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What school didn’t teach you, part 6: Creative productivity and success for artists

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High school and university failed us all. While they taught us things like algebra and history, we weren’t taught any of the things we actually needed to know to create a successful, high quality life! In this series of 6 videos, I’ll try to teach you what school failed to do:

1) How to build self confidence

2) How to be good with money

3) Dating and relationships skills

4) Confrontation skills

5) Critical thinking

6) Creative productivity

In this sixth video, I explore how school let you down – despite being highly structured and disciplined, you never learned how to be productive and creative at the same time. The world is missing out on great artistic talent because school squashed it, and people don’t know how to make money from their art while still enjoying it.


Dan’s Top Resources

Books

Dan has 3 bestselling non-fiction books available in both written and audio form:

  • The Naked Truth, his latest release, shows you how radical honesty builds self-confidence and relationships
  • Nothing to Lose explores how to build confidence from the inside by correcting the programming in your brain
  • The Legendary Life is a very practical, action-focused guide on how to plan and execute a life plan that brings you your ideal lifestyle

Online courses

Dan continues to put out high quality online self-paced courses through the Udemy platform


Full transcript (unedited)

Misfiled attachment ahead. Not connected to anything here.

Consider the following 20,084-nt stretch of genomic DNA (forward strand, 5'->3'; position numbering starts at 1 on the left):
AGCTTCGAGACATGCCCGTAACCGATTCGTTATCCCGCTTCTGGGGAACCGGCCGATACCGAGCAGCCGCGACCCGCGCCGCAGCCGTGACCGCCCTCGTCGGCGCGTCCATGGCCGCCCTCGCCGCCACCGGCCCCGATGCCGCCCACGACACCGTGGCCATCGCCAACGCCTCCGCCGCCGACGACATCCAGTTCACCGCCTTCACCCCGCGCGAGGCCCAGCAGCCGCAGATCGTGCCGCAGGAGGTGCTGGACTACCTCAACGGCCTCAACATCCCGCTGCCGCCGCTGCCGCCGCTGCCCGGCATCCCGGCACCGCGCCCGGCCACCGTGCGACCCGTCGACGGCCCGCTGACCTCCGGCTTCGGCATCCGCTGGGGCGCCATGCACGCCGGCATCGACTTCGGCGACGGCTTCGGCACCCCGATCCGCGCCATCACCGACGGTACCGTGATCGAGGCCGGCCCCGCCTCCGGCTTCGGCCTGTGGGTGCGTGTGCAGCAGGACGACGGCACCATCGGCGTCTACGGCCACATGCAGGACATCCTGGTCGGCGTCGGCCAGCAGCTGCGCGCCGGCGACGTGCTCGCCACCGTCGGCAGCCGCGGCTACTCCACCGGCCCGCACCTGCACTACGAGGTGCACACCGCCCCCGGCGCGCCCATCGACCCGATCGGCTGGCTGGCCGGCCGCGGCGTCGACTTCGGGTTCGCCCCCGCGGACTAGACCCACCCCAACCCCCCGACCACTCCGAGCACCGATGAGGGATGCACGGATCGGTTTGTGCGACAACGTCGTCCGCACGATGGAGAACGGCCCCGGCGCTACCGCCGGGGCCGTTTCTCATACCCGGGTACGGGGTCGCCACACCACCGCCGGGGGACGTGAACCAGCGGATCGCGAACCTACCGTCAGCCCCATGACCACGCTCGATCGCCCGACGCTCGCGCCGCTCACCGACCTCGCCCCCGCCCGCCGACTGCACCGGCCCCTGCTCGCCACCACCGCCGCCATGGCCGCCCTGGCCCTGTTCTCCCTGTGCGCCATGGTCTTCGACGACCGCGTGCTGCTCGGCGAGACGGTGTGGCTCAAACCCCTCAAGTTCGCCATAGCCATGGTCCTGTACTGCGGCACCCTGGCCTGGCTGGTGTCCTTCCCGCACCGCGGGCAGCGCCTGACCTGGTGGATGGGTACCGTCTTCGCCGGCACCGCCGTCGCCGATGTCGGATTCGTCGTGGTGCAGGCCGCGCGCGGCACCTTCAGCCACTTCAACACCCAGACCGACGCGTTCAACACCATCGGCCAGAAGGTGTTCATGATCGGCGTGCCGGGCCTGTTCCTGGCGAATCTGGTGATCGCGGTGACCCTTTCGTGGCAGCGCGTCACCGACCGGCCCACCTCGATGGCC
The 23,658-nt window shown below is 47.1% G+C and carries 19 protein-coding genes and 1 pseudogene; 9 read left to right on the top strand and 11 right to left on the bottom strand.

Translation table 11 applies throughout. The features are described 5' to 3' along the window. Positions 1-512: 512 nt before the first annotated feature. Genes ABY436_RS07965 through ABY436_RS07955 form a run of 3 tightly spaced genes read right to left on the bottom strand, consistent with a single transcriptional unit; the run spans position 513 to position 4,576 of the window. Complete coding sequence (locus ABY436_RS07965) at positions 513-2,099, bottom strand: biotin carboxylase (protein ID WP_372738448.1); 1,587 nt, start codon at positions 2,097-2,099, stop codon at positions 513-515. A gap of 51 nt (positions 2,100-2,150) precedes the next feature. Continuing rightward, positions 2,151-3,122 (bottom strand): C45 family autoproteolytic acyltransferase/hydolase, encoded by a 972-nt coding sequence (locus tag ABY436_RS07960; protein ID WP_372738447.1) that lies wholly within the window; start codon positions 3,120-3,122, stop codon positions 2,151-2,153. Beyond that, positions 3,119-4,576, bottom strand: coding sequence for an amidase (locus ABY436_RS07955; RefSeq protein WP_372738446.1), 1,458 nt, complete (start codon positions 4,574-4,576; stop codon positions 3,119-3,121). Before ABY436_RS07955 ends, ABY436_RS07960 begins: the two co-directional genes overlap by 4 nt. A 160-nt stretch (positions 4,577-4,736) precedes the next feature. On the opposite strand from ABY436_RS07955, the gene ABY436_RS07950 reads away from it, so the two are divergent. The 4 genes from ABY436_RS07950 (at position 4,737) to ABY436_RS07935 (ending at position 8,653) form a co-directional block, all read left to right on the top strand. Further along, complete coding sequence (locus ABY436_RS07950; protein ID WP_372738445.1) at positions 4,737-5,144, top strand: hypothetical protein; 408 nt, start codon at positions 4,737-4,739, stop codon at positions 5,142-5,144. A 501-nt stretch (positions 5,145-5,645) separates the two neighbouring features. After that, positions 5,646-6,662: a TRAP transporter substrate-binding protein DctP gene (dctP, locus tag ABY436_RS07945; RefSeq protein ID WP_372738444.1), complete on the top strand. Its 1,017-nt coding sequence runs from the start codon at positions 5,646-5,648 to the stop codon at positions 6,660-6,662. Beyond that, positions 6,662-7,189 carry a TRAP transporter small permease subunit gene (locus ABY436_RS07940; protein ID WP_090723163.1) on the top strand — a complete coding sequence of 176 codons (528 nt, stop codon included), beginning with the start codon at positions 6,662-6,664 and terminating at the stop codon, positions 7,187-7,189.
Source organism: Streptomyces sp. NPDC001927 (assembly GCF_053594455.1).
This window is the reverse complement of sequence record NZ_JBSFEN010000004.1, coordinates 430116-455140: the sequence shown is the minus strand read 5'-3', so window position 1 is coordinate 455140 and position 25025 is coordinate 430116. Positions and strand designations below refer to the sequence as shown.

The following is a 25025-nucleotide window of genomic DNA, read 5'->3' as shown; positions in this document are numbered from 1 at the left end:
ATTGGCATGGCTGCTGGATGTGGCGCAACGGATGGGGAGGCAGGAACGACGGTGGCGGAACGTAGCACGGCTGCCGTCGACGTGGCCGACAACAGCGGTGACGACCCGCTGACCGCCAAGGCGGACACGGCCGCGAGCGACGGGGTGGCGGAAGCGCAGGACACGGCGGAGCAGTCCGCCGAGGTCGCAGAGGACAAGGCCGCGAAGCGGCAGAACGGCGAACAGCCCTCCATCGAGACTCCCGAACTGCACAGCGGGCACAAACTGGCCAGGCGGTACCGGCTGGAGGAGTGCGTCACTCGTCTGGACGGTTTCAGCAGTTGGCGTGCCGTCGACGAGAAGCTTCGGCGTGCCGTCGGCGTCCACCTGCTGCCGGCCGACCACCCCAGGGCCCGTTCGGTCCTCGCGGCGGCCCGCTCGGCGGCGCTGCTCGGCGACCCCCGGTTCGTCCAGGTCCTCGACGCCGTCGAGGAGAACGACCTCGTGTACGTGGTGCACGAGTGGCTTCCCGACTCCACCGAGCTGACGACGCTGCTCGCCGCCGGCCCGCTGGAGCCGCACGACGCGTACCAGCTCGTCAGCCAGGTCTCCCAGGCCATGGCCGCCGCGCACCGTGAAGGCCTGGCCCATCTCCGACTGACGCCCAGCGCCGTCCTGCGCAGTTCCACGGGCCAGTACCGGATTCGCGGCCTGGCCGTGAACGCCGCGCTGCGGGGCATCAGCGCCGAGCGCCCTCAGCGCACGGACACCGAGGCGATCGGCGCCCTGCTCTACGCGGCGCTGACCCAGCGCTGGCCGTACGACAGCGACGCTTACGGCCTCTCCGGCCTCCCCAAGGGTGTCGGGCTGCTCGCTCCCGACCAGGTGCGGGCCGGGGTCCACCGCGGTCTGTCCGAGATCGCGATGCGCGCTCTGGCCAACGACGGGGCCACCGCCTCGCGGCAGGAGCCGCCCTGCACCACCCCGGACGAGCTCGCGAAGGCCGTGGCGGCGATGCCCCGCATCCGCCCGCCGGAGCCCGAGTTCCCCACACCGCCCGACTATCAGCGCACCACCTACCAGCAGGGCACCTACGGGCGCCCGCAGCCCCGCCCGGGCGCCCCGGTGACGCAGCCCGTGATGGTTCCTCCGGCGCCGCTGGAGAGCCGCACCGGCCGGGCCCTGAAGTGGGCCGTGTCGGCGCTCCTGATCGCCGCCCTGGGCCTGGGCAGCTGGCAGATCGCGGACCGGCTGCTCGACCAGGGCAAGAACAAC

Welcome back to brojo online. Today I’m going to record a podcast that will also be a series of videos about what they failed to teach you in school. Alright, the final lesson that they didn’t teach you in school, there’s others I could have thought of, but I can’t be fuck doing a longer podcast on this. And that is disciplined in product of creativity. Now, despite the fact that they do teach art at school and artistic pursuits and creative pursuits at school, and they do really structure and discipline students, somehow, artistic creative people come out of high school without being disciplined and productive, and must have fucked that up. It’s mostly because arts are shit on by schools, aren’t they creative pursuits are seen as an optional extra that you should do in your spare time, that won’t make you any money. In spite of the overwhelming interest. That’s one of the best ways to make money. So school is full of fucking shit on this one. And you’ve got to dismiss that squashing of creativity that schools put you through, you have to understand school was wrong about the creative arts very, very badly wrong. And that actually, the person who’s bold and willing to put on the work when it comes to creative pursuits, is more likely to be successful than the person who did well at school supported studies. Creativity isn’t just some wild thankless painter for splashing stuff against the walls and doing whatever they feel like requires discipline to be productive creatively. Think of it like a chessboard, you can move the pieces any way you want. But there’s rules about how they move and where they can go. And that’s what creates a good chess game. So creativity requires boundaries and structures and disciplines and habits, for actually the full artistic form to take place. If you’re just wild, you’re not going to produce shit, you’re going to face a lot of barriers to being productively creative. Mostly all the school conditioning stuff you can have shame about it, you’re going to think that it’s going to ruin you financially, you’re going to have fear of failure and judgment, you’re gonna feel like you should be doing something serious and steed is going to feel like it’s wrong to have fun, so on not going to be able to cover all of those in a single rant. But bear in mind that those are all conditioned program problems that were given to you by school and by society, and they are all fucking bullshit. Just look at Beyonce, right? I mean, just look at the artists who don’t have those beliefs. mega mega successful never have to work a day in their life. Now they have structure and discipline that we’re going to talk about here, but they just don’t have that shame, bullshit beliefs that school gives most people is how to be a productively creative person, versus the ABCs, which in my business means always be coaching. What it means is always be pumping out content, no matter what quantity is actually the key to quality. Wherever you’re at former’s, you should be practicing it every day, you should be creating pieces every day. Forget being perfect. Forget getting it right drafts, draft after draft after draft. If you’re a painter or an artist, you should be doing at least one full picture every single day, even if it’s total crap, and it goes straight in the bin. If you’re a musician, you should be coming out with new riffs and new song lyrics every single day. If you’re a sculptor, you should be playing with putty in your hands every single day should be putting pieces out just pumping them out. I don’t know how many fucking hundreds of videos and podcasts are put out. I’ve done two books or two more on the way three more on the way, pumping, pumping, pumping, because all of this is your experience. It’s your education. It’s how you become a master of your craft. It isn’t about getting one piece perfect at the beginning. It’s about doing so many pieces that you end up being the master do it for you to avoid that fear of judgment. So whenever you go to create something, give yourself permission to not share it. And you might change your mind and share it later. But initially, just do a few just do it to practice your craft to enjoy the results. Whatever it is that you do it for. Without this pressure like this should make me money other people need to like this or whatever, maybe nobody else gets to see it or hear it or whatever, that’s fine. Give yourself that permission so that you’re free to create without restriction. Structure your art into your day. You know, Stephen King, the author has pumped out over 80 novels is one of most prolifically published authors on earth. He writes every single day for at least a couple of hours in the morning. He has a structure that he follows. So he doesn’t actually write that many hours. He just does it every day frequently at the same time. At least that’s what he says. This is the key to being productive artist every day should have a chunk of time blocked out for you to do your art and peace and quiet without interruptions. And just pump out stuff all the time sharp at the studio no matter what mood you’re in. Try to pump something out, show up again tomorrow. Repeat, repeat, repeat, focus on piecemeal improvements, you know, forget terrorists, maybe today we’ll just focus on a slight deviation to your picking technique. Or if you’re an artist, maybe going to try a new different shade of blue to see how that works. Or maybe if you’re a coach like me, you might try and pick a more aggressive person than usual. See if you can coach them, just can’t say pick a tiny element of your art to work on and focus in on that rather than trying to be a better artist as big general thing that will intimidate the fuck out of you. Just pick away at all the different elements of potential improvement that you can whatever interests you. Like, I remember playing a song and guitar, but I can’t quite get there as triplets. So I go to video like how do you do triplets and I had to spend a day doing triplets just so I could play this one song, right? attack it and these tiny pieces based on what you need to learn next, or what you want to learn next, rather than trying to become something big in the future, constantly research successful artists, but not to compare yourself and feel bad about yourself. Because that’s a little trick artists like to do to give themselves an excuse not to keep going rather look into the history as to how they did it. How did they make it as an artist? What exactly were the steps from zero to hero, at some point, they were just a kid playing around and the parents backyard or whatever. So they were zero at some point. And then something happened, they did something now what you’re gonna find is very few of them discovered overnight successes, almost none of them were you going to see is there’s patterns and trends to how they did things different to how you’ve been doing things, you’ll see that they, for a lot of them, they didn’t get conditioned in that way from school, or they got out of school early. So they weren’t programmed into thinking that there was something to be ashamed of, or they lived in a neighborhood that supported that. So you can think, Okay, let’s start with the idea that what I’m doing is okay, let’s treat it like there. And then you’ll notice other trends, they do lots of hard work, they courageously promote themselves, they get rejected 1000s of times, they create connections in the industry that break the rules of their art and do something new. And you’ll see, well, they’re all doing stuff that I could do. There’s nothing about the path to success as some supernatural thing that I can achieve. And it’s not even really about good luck either. It’s about hard work and consistency and structure and discipline over time. That’s all, I really believe that anyone with a natural talent, any particular art form, could be successful enough to create a full time income from it. If they follow the principles that other artists have followed. It’s as simple as that. And I think deep down, you know it to be true, but you try to use other people’s success is like an excuse, like, oh, they just got lucky. And so I can’t do it. It’s bullshit, there’s a school conditioning, like there should go, it’s not true. Create each piece of art for a single person, keep a single person in mind, try and make their day think of a gift you want to give somebody, you might never actually give it to them. Rather than trying to create something that will be popular or trying to create something that will make money. Just think of serving a single person. You know, you’re a musician, you know, somebody really struggles with anxiety. So you create them this really like peaceful song that they can repeat when they’re feeling really anxious. You’d be amazed at how popular song like the count. You know, when I create this podcast slash video series, it’s because one person commented, I wish they taught this in school. And it made me think a bit that person would like if I did a whole range of things they didn’t teach in school. So I’m making this for their one anonymous person. I’ll put it out to many more people just in case, but I’m willing for this to go unnoticed in history. I’m just making this one person because it makes me feel good and keeps me pumping stuff out, some of that stuff becomes very popular, some of the dies and internet death, it doesn’t matter. I’m just going to keep pumping out because usually I’m serving at least one person. And that’s good enough for me. And lastly, and I think this is a good one to finish on. Because it applies to all the things they didn’t teach you in school, you have to face your fear of death every single day, you have to look in the mirror every day. And say if this is my last day, am I okay with the way I’m living? In terms of being an artist, you say? When I lie on my deathbed one day in the future, and I look back at today. And I saw that I chose not to do my art because I was too tired. How will I feel about that decision? Constantly remind yourself that you’re going to die. And that all the decisions you’re going to make are going to be reviewed one day as you look back on your past. I mean, you’re already doing it when you look back on your past. So don’t you want to be proud of those decisions? So the biggest thing school did not teach you was how to face your mortality and do what’s right rather than than what’s easy or what numbs you or what gets approval from society. I hope this podcast and series was very helpful to get in touch if I can help you further dan@brojo.org We talked about coaching or I can just answer your call Questions or whatever I’ll see you next time